Plus, the packaging has evolved. Ultra-premium brands like Clase Azul and LVMH’s Volcan XA now court collectors and club-goers with flashy bottles and handmade decanters. A glut of celebrity-owned brands backed by names such as Kendall Jenner, Nick Jonas, Eva Longoria and the aforementioned Clooney haven’t hurt the category, either.
Increasingly tequila is positioning itself not just as a liquid, but a lifestyle: Clase Azul launched its first luxury “destination”, La Terraza, a bar, restaurant, boutique and tasting experience in Baja California Sur Los Cabos last year. “There is also a perception among many guests that tequila is a healthier alternative to other spirits,” says Adam Baca, beverage director of the lux NYC members’ club Zero Bond.
Casa Dragones was one of the first tequila brands to target the top end exclusively. “When they came to me in 2015/16 with its $300 Joven, I was like, ‘Really?’” recalls Dunn. “But people just went crazy for it. In my mind, in this category, Casa Dragones is the OG.” The brand’s CEO and co-creator is Bertha González-Nieves, a former luxury goods director with two decades in the tequila industry (she also has the distinction of being the world’s first female maestra tequilera, or certified tequila distiller.)
Casa Dragones’s calling-card is its small-batch Joven, a star-bright blend of blanco and extra-añejo tequila that combines the citrusy, mineral tension of agave with a silky, creamy finish. The Reposado ($170, wallywine.com) is rested in barrels made from mizunara, or Japanese oak, an incense-y type wood that’s more often used in the maturation of upmarket Japanese malts.
“Casa Dragones drinkers are on a journey of adventure, of taste – they want to expand their taste profile,” says González-Nieves. “So we are always looking at new aromas, new finishes, and new ways of enjoying it.” González-Nieves chose to target sommeliers with a campaign focused on food-pairing – and her tequila now sits alongside fine wine on menus from the French Laundry in Napa to the Paris Ritz. The tequila comes in a hand-signed crystal bottle and even has its own dainty tasting flute, designed by the Austrian wineware company Riedel.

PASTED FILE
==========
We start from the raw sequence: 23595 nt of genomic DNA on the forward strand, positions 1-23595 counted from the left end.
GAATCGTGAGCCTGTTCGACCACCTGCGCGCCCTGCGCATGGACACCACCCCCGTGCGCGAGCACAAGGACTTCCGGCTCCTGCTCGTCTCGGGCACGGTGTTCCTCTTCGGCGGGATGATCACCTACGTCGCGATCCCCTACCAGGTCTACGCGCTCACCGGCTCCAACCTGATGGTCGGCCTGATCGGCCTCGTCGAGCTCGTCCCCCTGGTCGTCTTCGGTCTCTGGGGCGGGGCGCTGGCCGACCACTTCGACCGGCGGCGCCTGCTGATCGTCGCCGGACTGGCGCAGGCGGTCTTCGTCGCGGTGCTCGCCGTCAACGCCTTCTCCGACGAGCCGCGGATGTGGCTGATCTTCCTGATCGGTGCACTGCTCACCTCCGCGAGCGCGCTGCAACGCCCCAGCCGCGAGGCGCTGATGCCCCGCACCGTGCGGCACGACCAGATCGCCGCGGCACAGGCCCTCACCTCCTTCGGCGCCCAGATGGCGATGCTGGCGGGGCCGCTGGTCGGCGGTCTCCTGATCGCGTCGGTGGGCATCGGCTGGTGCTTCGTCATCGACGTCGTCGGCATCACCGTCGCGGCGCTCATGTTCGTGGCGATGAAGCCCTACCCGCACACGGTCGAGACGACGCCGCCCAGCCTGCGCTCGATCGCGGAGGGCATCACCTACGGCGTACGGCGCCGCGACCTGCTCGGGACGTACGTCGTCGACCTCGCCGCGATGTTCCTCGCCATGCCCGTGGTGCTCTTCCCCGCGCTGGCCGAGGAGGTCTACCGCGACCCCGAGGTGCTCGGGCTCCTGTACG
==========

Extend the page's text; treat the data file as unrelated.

Tequila is increasingly becoming an important part of the portfolio even for more traditional drinks merchants. Berry Bros & Rudd spirits buyer Rob Whitehead says it’s been a crucial tool for recruiting the next generation of clients. “They want the best of everything: the best wine, the best whisky, champagne – and now the best tequila, too.”
Customers approach it with the reverence of a single malt, he says, but with one key difference: “If you have a really nice whisky you might pour yourself a dram every now and again and then put it back in the cupboard for another year. But if you put one of these tequilas on the table you can guarantee that by the end of the night that bottle will be empty.”
What’s next for tequila? Dunn says customers are increasingly asking for brands that are additive-free (under the current rules, up to one per cent of a tequila can be made up of four types of additives: caramel colouring, oak extract, sugar syrup or glycerine). He also expects to see more customers leaning towards artisan mezcals as consumer knowledge about agave spirits increases.
The latest celebrity to join the agave pile-on is the Formula One driver Lewis Hamilton. The intermittently teetotal entrepreneur’s new product Almave is a non-alcoholic “spirit” distilled from blue agave that has all the cues of a luxury tequila. It’s made by Casa Lumbre, the same company that created Lenny Kravitz’s Nocheluna Sotol.
It’s no substitute for the real thing – the extra-añejo-style Ambar tastes like watery cinnamon rolls to me – but it’s just another sign of a drinks category that increasingly knows no boundaries.